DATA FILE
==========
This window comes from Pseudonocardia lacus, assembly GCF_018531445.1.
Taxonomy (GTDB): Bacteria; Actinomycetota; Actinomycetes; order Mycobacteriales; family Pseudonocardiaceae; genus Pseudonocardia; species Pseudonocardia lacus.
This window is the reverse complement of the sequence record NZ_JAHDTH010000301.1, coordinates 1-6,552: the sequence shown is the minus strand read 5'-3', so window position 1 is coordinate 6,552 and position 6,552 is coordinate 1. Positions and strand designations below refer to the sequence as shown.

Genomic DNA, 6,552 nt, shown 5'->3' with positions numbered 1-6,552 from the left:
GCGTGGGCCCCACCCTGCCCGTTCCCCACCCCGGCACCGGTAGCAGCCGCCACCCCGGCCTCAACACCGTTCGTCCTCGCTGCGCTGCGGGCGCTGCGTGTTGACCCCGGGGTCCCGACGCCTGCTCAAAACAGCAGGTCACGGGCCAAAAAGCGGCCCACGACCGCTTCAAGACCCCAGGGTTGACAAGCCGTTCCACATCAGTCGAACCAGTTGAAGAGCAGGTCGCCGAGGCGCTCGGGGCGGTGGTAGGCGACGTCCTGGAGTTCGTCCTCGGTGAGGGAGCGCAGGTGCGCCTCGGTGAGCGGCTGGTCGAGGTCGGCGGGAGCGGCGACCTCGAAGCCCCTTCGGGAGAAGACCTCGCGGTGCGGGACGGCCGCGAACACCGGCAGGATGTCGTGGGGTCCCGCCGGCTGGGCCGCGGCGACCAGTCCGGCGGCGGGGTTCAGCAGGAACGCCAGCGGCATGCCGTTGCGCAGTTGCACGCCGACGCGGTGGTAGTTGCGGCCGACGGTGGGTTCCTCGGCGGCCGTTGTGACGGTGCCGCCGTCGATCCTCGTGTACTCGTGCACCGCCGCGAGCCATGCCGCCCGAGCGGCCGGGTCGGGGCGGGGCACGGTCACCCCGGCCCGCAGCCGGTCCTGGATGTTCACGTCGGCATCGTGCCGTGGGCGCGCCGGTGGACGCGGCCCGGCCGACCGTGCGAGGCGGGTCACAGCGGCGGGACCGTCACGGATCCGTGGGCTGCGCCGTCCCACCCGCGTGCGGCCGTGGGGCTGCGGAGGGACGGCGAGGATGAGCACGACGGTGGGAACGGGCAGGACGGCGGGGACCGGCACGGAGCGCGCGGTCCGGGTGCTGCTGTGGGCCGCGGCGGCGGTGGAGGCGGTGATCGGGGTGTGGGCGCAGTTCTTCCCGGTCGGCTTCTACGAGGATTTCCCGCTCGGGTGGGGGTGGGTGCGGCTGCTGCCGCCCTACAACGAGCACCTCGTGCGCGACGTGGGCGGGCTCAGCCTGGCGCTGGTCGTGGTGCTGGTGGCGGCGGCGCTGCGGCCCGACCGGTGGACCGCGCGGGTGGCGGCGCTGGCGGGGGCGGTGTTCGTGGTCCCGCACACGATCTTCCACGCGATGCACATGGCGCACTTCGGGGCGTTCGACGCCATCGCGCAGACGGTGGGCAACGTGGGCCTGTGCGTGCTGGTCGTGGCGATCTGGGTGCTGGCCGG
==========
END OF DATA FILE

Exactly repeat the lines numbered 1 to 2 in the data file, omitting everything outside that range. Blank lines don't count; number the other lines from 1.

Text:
This window comes from Pseudonocardia lacus, assembly GCF_018531445.1.
Taxonomy (GTDB): Bacteria; Actinomycetota; Actinomycetes; order Mycobacteriales; family Pseudonocardiaceae; genus Pseudonocardia; species Pseudonocardia lacus.